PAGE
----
Consider section 121a4, which lists a variety of consonant stem adjectives that do not take -i in the ablative singular. They are completely regular, and the entry is really there only to keep you from having second guesses.
I’ll list them here so they get some web mileage, despite not being especially interesting, however rare:
caeles, caelitis relating to the heavens or their Gods
compos, compotis possessing control of
dēses, dēsidis lazy
dīves, dīvitis wealthy
hospes, hospitis amicable, relating to guest-friendship
particeps, participis participating in
praepes, praepitis nimble, winged
pauper, pauperis poor, destitute
prīnceps, prīncipis princely, noble
sōspes, sospitis safe and sound
superstes, superstitis surviving
As someone pointed out in a comment, the general but non-binding idea is that those adjectives which most often operate as nouns (like these) take the ablative in -e, whereas those that are properly adjectival take the ablative in -i. You find hints of this throughout the consonantal and i-stem entries in Allen and Greenough (see 121a1-2), but they make no effort to propagate it as a formal rule.
Yeah, I made that genitive up, but only to describe a real phenomenon in Latin! Some adjectives of likeness, nearness, and belonging that normally take the dative will occasionally take a possessive genitive. This transition is especially common where the adjective approaches the force of a noun.
Fuit hōc quondam proprium populī Rōmānī: this was once peculiar to the Roman people. (~a peculiar trait of)
Fuit semper amīcus Cicerōnis: he was always friendly with Cicero. (~a friend of)
Adeō patris similis es: you’re just like your master. (~a chip off the old block)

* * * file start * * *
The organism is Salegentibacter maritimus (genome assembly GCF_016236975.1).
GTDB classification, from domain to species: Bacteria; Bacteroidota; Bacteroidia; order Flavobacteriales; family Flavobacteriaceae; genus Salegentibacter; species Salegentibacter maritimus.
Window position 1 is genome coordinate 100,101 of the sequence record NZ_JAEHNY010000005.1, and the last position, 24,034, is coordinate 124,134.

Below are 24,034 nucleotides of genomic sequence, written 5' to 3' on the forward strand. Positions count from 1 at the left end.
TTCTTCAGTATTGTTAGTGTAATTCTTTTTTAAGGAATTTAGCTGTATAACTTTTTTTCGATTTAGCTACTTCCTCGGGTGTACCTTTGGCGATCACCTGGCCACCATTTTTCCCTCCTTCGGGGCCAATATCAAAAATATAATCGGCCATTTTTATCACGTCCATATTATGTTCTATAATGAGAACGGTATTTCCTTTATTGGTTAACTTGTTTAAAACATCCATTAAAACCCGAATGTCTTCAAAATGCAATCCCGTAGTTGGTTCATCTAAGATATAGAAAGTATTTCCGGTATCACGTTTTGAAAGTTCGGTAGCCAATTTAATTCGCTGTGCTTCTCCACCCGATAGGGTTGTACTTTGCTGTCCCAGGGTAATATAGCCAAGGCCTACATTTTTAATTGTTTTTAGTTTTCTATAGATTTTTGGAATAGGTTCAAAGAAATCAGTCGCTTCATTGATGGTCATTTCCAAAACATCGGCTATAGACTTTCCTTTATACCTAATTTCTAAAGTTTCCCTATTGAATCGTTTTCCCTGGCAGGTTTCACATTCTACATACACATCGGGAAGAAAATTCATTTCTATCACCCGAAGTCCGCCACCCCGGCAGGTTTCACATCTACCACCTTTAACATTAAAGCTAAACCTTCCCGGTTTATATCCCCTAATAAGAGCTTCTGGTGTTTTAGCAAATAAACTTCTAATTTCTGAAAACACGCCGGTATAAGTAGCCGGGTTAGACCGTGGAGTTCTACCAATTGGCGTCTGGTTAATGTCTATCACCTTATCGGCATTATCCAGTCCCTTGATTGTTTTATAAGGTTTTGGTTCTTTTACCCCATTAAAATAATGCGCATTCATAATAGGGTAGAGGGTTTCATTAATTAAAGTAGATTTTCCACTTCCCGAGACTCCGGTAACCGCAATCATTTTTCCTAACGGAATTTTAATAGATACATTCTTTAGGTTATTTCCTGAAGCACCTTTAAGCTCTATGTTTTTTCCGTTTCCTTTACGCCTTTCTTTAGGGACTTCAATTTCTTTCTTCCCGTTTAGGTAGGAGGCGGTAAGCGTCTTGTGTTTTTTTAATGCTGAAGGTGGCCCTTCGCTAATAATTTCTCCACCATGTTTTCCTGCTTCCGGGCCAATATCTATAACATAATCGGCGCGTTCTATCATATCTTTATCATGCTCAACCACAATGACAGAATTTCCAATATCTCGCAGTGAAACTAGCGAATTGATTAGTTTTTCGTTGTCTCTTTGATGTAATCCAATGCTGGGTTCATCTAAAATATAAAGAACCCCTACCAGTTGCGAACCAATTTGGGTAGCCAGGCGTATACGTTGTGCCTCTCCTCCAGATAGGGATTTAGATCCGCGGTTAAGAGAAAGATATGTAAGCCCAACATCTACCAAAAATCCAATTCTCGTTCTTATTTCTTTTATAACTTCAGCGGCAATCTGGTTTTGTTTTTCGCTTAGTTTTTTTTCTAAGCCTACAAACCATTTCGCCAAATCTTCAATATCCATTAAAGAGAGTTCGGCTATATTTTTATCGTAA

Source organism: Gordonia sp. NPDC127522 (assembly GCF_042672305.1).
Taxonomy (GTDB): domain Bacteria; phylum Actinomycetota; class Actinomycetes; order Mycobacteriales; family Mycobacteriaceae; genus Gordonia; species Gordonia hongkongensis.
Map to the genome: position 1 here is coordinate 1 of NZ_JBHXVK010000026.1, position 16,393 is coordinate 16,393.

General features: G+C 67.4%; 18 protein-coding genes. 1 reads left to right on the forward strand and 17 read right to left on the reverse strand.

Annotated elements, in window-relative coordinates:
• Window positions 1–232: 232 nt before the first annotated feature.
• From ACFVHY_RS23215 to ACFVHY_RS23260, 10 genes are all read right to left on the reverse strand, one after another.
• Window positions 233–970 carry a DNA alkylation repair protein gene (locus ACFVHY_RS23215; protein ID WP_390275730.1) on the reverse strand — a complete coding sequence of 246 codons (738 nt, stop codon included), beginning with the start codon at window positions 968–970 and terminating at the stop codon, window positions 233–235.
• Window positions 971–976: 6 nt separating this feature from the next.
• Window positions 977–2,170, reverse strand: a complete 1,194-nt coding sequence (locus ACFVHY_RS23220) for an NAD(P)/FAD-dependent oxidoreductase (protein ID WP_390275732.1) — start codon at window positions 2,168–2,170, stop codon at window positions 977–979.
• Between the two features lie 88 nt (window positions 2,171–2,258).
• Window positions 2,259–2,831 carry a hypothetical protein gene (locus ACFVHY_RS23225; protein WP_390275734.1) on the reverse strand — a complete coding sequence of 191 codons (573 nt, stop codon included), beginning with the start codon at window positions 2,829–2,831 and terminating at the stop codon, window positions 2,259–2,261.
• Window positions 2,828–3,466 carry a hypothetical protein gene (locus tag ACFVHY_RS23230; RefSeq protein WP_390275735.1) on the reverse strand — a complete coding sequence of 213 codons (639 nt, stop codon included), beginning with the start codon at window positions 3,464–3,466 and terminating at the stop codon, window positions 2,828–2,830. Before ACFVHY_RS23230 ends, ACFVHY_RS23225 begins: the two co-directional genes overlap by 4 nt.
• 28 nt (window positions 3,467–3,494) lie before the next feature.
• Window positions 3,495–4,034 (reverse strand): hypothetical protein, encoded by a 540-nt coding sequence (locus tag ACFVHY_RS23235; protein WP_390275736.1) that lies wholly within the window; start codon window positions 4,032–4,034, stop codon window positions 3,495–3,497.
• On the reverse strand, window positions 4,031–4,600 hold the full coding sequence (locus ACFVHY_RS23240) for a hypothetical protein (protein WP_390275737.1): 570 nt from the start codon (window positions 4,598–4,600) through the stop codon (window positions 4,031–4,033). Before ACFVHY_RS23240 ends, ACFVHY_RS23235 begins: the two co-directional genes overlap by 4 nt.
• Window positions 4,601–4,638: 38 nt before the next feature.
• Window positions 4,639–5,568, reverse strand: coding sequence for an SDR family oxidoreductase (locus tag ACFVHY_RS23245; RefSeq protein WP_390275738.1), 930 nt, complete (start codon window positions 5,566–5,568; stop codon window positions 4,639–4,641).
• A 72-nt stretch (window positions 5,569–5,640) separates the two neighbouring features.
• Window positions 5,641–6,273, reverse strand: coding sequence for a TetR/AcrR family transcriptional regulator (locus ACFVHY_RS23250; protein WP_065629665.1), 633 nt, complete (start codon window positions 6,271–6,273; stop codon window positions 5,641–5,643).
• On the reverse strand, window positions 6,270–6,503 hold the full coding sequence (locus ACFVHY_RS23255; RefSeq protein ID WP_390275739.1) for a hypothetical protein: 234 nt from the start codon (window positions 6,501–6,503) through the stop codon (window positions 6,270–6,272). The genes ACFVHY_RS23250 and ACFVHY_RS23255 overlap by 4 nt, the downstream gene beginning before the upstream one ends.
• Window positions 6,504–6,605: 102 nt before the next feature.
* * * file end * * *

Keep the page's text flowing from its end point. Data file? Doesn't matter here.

Here’s the full list of adjectives that perform this function—
aequālis, aequāle: of the same age (~a contemporary of)
affīnis, affīne: related to by marriage (~kinsman of)
aliēnus, -a, -um: belonging to another (~a stranger to)
cōgnātus, -a, -um: fellow-born (~kinsman of)
commūnis, commūne: common to (~kinsman of)
cōnsanguineus, -a, -um: sharing a bloodline (~kinsman of)
contrārius, -a, -um: opposite (~the opposite of)
dispār: unlike (dispar suī, in philosophical diction)
familiāris, familiāre: of close relation (~intimate of)
fīnitimus, -a, -um: adjoining (~neighbor of)
inimīcus, -a, -um: hostile to (~enemy of)
necessārius, -a, -um: connected with (~component of)
pār: equal to (~a match)
pecūliāris, pecūliāre: personal (~peculiar trait of)
propinquus, -a, -um: neighboring (~neighbor of)
proprius, -a, -um: personal (~peculiar trait of)
sacer, sacra, sacrum: holy (~holy with respect to some deity)
similis, simile: alike to (~spitting image of)
superstes: surviving (~survivor of)
vīcīnus, -a, -um: neighboring (~neighbor of)
Note that this genitive construction is actually more common for proprius, -a, -um than the dative construction.
Similis with the genitive is especially common with personal pronouns (meī, tuī, suī) and within the fixed phrase vērī similis (probable).